Kayla takes shelter in a bathroom at a pool party when changing into her neon green swimsuit. In the isolated space, her breathing becomes erratic as a panic attack takes over. Kayla’s nauseating dread is translated with dizzying visuals, the bathroom walls are a blur as she paces to calm herself down. She overcomes her all-consuming worry and proves her immense bravery when she enters the lion’s den of a pool party. Moments later, Kayla manages to feign confidence as she strides to take the microphone of a karaoke machine. With all eyes on her, she smiles a euphoric grin, and, for a moment, she is exactly who she wants to be.
Kayla faces challenges that she must navigate independently. She finds herself alone in a car with a boy a few years older than her, Riley – a friend of a friend. He’s driving Kayla home after an afternoon at the mall with her new high school ‘mentor’ Olivia and her friends. What begins as a seemingly harmless gesture develops into an uneasy game of Truth or Dare. With Kayla’s hands clasped across her chest, she shifts in discomfort in the back of the claustrophobic, dark car. The raw vulnerability Kayla exudes is a reminder of her young age, but all cues go unnoticed by Riley as the moment seems never-ending. Kayla assesses the situation, judging if it is safe to speak. Her building panic is the catalyst to vocalise her unwillingness. Without the soundtrack, which illustrates so much of the rest of the film’s anxiety, Kayla’s voice pierces through the silence. She must trust the strength of her own voice to take control of her own wellbeing, and there is a relief that comes with knowing she has the power to do so.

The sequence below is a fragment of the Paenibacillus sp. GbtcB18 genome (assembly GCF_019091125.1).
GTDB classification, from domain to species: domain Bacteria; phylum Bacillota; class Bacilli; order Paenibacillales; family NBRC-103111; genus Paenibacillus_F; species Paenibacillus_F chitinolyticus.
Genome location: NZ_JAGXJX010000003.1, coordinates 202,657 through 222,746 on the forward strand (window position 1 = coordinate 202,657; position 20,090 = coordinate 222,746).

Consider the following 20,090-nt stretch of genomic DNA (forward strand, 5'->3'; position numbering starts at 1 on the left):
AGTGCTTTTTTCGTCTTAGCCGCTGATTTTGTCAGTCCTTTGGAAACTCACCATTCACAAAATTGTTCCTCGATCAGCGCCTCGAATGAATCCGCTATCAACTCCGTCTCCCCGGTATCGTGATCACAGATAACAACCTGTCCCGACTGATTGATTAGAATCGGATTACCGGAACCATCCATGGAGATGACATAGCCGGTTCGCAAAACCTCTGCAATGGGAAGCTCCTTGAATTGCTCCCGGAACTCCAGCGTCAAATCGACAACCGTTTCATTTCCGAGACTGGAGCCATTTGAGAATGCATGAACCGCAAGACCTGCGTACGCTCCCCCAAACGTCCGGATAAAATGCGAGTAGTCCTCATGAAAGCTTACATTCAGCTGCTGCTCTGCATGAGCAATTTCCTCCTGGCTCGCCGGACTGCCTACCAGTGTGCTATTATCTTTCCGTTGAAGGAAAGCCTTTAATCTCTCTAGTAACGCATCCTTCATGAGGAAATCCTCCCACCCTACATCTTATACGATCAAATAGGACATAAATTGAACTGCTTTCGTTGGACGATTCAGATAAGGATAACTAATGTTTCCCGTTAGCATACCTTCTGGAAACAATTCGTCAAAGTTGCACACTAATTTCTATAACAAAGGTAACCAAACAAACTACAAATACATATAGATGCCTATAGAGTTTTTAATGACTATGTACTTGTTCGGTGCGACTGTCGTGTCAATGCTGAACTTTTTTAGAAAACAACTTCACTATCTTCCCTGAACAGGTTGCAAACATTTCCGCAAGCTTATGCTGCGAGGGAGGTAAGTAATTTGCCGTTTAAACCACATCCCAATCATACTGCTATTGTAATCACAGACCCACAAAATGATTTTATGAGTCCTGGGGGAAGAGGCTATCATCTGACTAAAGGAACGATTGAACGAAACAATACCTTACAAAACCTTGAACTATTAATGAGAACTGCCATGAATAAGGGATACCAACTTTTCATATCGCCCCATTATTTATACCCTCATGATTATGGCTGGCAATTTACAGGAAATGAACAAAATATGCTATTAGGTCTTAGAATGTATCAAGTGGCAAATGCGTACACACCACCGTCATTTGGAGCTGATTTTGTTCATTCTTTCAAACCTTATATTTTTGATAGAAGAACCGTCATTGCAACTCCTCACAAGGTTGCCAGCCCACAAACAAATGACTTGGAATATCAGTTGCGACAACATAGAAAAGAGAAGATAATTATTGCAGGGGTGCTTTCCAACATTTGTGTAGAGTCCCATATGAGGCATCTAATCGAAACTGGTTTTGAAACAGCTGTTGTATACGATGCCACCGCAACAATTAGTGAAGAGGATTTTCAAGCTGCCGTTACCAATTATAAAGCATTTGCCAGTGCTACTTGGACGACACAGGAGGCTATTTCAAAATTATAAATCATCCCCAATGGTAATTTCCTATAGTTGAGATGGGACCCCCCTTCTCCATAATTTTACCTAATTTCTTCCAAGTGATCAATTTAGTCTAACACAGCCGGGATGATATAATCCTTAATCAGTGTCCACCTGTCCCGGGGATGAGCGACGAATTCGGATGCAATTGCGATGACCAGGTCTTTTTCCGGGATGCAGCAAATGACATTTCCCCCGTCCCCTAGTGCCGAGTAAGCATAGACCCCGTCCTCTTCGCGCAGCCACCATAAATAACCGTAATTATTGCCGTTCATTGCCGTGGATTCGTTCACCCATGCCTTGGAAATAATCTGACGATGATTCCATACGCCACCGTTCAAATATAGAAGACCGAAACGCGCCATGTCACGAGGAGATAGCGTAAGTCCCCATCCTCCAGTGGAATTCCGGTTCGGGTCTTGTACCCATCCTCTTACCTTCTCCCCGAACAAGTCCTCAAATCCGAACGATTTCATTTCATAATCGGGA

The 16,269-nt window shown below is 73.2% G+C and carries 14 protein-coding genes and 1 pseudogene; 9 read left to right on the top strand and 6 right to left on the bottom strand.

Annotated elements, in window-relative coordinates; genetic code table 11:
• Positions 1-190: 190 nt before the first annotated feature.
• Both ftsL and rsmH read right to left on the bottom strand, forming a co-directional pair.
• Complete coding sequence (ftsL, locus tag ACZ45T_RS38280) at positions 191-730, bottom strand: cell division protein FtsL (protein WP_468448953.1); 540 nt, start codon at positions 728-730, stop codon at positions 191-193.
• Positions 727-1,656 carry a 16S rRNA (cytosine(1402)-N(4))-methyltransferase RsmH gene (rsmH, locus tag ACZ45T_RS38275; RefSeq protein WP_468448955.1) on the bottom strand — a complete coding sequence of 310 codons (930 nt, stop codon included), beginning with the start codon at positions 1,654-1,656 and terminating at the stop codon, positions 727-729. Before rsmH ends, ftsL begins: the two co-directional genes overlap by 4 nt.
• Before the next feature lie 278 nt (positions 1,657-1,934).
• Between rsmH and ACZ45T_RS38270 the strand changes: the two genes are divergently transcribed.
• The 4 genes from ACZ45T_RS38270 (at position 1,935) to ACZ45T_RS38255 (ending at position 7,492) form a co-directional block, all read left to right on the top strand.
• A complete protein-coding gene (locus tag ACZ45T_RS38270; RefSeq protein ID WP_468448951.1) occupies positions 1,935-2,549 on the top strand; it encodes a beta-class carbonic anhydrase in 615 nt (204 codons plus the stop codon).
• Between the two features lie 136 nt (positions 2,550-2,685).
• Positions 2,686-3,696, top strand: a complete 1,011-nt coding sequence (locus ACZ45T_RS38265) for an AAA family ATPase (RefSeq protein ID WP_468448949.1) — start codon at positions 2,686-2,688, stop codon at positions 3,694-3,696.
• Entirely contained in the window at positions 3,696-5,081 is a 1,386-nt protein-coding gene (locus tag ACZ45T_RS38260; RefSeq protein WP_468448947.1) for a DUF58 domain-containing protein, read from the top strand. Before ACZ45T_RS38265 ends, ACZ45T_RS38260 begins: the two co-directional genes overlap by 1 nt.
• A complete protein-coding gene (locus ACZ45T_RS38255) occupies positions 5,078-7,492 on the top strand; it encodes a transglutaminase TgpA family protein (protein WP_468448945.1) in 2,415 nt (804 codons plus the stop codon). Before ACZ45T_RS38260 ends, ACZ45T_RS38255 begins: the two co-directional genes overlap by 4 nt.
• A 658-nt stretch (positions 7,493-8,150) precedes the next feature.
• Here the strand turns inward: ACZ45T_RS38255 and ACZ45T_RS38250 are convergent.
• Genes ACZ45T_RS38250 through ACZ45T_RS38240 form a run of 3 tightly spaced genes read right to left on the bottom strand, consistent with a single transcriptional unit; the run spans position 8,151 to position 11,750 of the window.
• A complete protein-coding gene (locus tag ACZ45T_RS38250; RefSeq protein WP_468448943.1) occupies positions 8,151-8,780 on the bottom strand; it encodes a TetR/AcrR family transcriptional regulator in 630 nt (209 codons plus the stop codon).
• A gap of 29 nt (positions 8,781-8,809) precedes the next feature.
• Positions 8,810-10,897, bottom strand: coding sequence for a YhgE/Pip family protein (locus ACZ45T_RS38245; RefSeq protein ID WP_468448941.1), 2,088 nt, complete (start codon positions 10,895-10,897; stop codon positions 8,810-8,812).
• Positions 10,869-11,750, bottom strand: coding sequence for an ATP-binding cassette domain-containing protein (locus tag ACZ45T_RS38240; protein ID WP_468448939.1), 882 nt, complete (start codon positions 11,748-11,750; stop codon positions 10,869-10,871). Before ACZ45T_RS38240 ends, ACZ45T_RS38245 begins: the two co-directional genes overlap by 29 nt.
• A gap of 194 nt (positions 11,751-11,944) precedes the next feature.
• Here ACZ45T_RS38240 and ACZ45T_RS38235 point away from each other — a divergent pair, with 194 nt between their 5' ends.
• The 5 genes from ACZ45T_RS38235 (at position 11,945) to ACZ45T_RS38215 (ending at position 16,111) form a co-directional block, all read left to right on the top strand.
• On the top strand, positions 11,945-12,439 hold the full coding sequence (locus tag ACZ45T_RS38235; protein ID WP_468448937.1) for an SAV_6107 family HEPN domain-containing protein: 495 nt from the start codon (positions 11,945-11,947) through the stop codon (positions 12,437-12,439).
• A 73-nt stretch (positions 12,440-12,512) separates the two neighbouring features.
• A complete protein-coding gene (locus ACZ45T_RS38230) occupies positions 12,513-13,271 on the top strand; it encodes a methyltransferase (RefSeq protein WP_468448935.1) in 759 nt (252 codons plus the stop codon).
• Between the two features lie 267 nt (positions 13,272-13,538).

Nadine meets with her crush, Nick, and as they sit in his car together, her agitation escalates. The song ‘Big Jet Plane’ fades out as the tone abruptly shifts from being exciting to disconcerting. After Nick continues to make unwelcome advances, Nadine stutters apologies for not cooperating with his wishes. Her confidence diminishes, as she grows uncomfortable sitting in an incapacitating silence. Hesitantly leaning over the gearstick, she tries to force her body into cooperation to make up for her ‘mistake’, even though her nervous glances continue to indicate her discomfort. Nadine’s self-imposed pressure, added to Nick’s expectations, becomes too much. The maturity from her voice vanishes as she scrambles to leave.
Both Kayla and Nadine battle a rising anxiety that intends to silence them. Their valiant attempts to interact may be defined by apprehension, but the boldness they summon to fight these fears beams with progress. Eighth Grade and The Edge of Seventeen take an empathetic angle to understand their courageous young women, handing them the microphone to speak their own truth. Neither Kayla or Nadine suddenly become extroverted or confident people with their lives in order. But by stepping out of the bathroom and knowing when to run from the car in a hurry, the quiet girls are finally talking.
Emily Maskell (@EmMaskell) is a freelance film writer. Em studies film and continues to love the cinema as her tears can’t be seen in the dark. She has written for Flip Screen, Screen Queens, Little White Lies and more.